He explains it away saying he gets bored so he likes to get a reaction from people. But it has, in my opinion, harmed our work. Moreover, he has stated he hopes his behavior doesn't cause people to resign, whilst continuing with his behavior.

To be clear, with all of my colleagues and between colleagues I feel that we're able to argue different opinions without issue and as a result come to good solutions. It feels collaborative.

I don't want to tell my managers this before I leave, because I feel that would be holding them hostage and I'd expect them to sack the hostage-taker (myself). I also don't want to be directly responsible for getting someone sacked. Finally, maybe I'm the problem, and so I don't want to give an unbalanced view that could affect decision-making, I'm simply too biased.

At the same time, I have a very small financial interest in the company, and I otherwise enjoy the role, my other colleagues (I think the team is otherwise fantastic) and our product; hence, I want to be honest if it would help the company. However, in the past me and the colleague have had personal problems (largely because of his criticisms), which leaves me to believe my current bosses would put it down to my issues and not his.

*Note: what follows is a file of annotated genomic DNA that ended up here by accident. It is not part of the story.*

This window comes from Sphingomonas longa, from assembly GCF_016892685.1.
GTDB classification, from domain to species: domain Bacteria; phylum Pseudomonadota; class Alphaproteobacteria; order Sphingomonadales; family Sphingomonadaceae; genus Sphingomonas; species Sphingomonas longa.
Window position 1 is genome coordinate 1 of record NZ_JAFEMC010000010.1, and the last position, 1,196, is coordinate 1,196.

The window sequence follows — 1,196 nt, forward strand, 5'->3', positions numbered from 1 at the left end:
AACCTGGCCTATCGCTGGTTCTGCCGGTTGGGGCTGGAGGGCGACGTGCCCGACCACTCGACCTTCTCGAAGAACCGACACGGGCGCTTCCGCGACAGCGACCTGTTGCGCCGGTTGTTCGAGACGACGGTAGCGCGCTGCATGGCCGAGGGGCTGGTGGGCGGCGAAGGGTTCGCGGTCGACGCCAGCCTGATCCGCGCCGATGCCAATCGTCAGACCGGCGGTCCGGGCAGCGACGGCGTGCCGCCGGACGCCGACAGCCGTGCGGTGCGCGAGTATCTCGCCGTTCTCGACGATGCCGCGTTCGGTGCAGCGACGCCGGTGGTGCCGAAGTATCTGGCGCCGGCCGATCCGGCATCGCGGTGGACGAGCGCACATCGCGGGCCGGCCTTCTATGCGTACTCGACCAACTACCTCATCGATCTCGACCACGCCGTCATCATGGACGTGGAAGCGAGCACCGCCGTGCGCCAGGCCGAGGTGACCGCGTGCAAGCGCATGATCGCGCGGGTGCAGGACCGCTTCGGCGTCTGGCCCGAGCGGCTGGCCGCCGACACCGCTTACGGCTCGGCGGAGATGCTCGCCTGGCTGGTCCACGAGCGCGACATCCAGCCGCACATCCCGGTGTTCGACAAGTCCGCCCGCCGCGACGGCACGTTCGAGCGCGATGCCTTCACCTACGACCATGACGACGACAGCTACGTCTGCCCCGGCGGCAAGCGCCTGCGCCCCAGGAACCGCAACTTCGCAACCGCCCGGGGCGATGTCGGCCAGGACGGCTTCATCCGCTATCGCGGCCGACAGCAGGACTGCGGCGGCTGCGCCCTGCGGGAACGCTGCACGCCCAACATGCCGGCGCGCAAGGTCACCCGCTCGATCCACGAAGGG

• 6
    "I don't want to be directly responsible for getting someone sacked." - Yet you are willing to let him be solely responsible for getting you sacked. - This is sloppy thinking. You owe him less than nothing. Oct 1, 2022 at 14:45
  • 1
    @BernhardDöbler what do you mean? If you can rephrase it or elaborate, would be interested.
    – user136932
    Oct 1, 2022 at 14:57
  • 1
    What are you aiming to achieve by giving reasons? What do you expect the outcome to be if you do? Oct 2, 2022 at 12:55